MAYER, SALLY (1875–1953), Italian Jewish leader and philanthropist. Born in Alsheim, Germany, Mayer settled in Italy in 1891 and gave a great impetus to the paper industry of the Vita family, which, thanks to his activity, became one of the country's most important economic concerns. He was also active in Jewish and Zionist affairs. After World War ii, he became president of the Milan Jewish community, the second largest in Italy, to which he devoted himself with great energy. He rebuilt the synagogue of Milan, destroyed in an air raid, and reopened the Jewish school there. All other Jewish and Zionist organizations in Milan and Italy, however, also benefited from his generosity and dynamism. Mayer was also a patron of non-Jewish welfare institutions in Milan and in Abbiate Guazzone, where his paper mills were located.
His son, astorre mayer (1906–1977), born in Milan, graduated as an engineer and carried on and expanded his father's enterprises in both the industrial and Jewish fields. For some years he was president of the Italian Zionist Federation and led the Jewish community in Milan. He also was honorary consul general of Israel there. He was president of the Standing Conference on European Jewish Community Service and other Jewish welfare and cultural institutions. Mayer also promoted important industries in Israel, the foremost being the Ḥaderah Paper Mills, of which he was a founder.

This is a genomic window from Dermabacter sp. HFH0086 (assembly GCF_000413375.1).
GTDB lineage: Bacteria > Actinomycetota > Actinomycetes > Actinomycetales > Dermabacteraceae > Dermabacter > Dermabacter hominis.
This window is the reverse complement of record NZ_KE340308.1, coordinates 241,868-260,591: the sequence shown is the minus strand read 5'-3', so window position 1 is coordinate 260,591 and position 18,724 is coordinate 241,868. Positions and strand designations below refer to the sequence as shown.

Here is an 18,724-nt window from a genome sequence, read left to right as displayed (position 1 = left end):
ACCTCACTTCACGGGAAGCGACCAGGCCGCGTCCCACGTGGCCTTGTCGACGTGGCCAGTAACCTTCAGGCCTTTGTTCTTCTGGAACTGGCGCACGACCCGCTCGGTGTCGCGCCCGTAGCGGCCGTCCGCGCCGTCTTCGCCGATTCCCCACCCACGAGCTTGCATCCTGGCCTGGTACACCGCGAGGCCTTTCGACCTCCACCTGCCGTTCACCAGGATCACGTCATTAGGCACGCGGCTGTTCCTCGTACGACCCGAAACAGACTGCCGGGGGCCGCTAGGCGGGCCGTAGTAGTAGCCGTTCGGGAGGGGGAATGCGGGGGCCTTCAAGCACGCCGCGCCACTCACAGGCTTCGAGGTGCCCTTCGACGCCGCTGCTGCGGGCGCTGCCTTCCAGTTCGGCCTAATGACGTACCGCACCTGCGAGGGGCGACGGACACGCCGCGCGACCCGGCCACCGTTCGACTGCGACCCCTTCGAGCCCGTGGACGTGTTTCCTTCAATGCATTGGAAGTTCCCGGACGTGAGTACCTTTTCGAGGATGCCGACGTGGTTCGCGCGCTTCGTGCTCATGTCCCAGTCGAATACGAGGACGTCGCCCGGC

G. Romano, in: Scritti in memoria di Sally Mayer (1956).